DLM said...

I've known a long time you were being silent, and I've always respected you, Donna. Speaking with you, speaking with my friend at work who has a Tea Party license plate and voted for Johnson - these things remind me, people are not trying to be bad.

But my privilege protects me. I feel for those who have reason to fear - and, after the campaign we have seen, fear is not unreasonable. We've weathered hanging chads and Watergate and terrorism, domestic and otherwise, and I've always been fortunate, deserving or no. Right now, I don't know how safe I am. Or how safe those who are more vulnerable by far can expect to be.

Jeff said...

I didn't vote for the President-Elect (or for his rival—I left the president line blank) and I think the next four years will be a clown show. But we're so in debt as a country and as a people that I couldn't imagine it would be otherwise no matter who got elected. That said, I'll find it a ray of sunshine if we can finally de-celebritize the presidency and turn our focus on the local, where everything real and worthy happens anyway.

Let me share a little bit about where I live. We're an agricultural reserve, with gorgeous fields and forests protected by perspicacious liberals in the 1980s and populated by fairly conservative hunters and farmers. In the nearest town, the more conservative-leaning Baptist church provides space for the local charity that runs the food pantry, drives the elderly to their medical appointments, and helps pay the bills of people who fall on hard times. The local hunters' charity just provided them with 200 pounds of venison. The Episcopal church, which attracts the town's liberals, provides lunch each day for a hundred high-school kids and anyone else who shows up hungry, no questions asked. All of the churches in town have banded together to form a new charity that taps the skills of our many contractors by doing free home repairs for the elderly. When a single mom who works at the pharmacy fell on hard times, we raised $2,000 for her on GoFundMe in a matter of days.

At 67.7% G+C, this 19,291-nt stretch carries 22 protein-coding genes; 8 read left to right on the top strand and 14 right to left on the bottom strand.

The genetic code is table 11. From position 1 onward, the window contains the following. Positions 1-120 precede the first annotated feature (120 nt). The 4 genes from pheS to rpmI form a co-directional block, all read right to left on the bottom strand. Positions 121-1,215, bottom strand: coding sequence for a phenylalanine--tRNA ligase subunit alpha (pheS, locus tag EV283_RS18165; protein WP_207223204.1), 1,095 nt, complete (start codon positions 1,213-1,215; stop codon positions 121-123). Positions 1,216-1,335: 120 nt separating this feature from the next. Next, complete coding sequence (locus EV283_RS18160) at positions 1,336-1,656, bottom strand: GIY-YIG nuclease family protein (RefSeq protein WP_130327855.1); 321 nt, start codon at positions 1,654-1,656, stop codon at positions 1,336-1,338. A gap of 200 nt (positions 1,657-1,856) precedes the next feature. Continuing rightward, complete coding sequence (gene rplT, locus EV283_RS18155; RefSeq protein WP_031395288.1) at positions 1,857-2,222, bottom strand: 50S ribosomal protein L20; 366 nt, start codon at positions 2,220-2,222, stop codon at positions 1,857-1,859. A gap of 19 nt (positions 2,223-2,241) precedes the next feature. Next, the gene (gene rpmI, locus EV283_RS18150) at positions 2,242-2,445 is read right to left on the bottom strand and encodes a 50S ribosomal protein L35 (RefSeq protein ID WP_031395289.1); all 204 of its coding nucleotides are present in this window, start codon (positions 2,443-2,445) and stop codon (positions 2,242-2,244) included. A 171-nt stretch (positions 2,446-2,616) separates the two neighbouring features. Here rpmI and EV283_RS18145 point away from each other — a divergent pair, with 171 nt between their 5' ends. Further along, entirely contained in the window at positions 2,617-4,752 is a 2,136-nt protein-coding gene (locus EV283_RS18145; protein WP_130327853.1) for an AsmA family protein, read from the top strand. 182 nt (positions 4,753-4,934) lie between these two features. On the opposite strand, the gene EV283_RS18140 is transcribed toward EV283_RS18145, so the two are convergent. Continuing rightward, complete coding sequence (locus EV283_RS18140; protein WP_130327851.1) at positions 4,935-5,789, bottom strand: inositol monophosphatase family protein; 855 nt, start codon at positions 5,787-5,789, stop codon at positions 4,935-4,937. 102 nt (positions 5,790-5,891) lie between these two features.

I don't mean to suggest that I live in Utopia. Our community has problems, and every night over dinner the high-school teacher in my household makes me all the more aware of them. But I've loved seeing what neighbors gladly do for each other across racial, religious, and partisan lines when it's clear, as the outgoing president said today, that "we're all on the same team."

You know by now how sour I am about politics and politicians. I think we spent too much money and effort trying to elect our avatars to lofty offices where they're compromised by politics and money and constrained by necessary checks and balances; stuff would get done if that same effort were put toward local matters. The winner of this election raised $306 million. The loser of this election raised $687 million and spent $609 million of it—and that's not even counting the hundreds of thousands of hours of free labor by volunteers. When I think about how many people could have been fed, clothed, educated, and employed in the communities of those donors and volunteers, it makes me queasy.

Except in extreme cases, the presidency matters less to most Americans' daily lives than the media (especially social media) would have us believe. Take heart! Politics are ephemeral; our communities, our circles of friends and neighbors, the world around us and the art we create and the faiths we hold dear are all meaningful and real. My own circles are so politically and ideologically diverse that I can't look at people I disagree with and see the worst. All I see are people fumbling around, doing the best they can and often failing—just like me.

DLM said...

That second to last paragraph: ever so YES. And sigh.

The thing that bothers me is not my own wellbeing. I'm white and well-privileged. It's the well founded fears so many other people are facing right now. While the presidency may be a remote institution, the fact is I've seen numerous examples already of people up against the real-world consequences of losing health care and prescriptions, children whose parents are illegals, and on and on. It's not that easy for a lot of people to just get over this and go on with daily life, because they face the real prospect that the daily life they know and work for is not going to be preserved.

I may not succumb to fear, nor allow it to metastasize into hatred. But it is fear that got us here, and some of that fear HAD metastasized. Anger and hatred have become a driving political force around the globe. We've got nothing we can take for granted.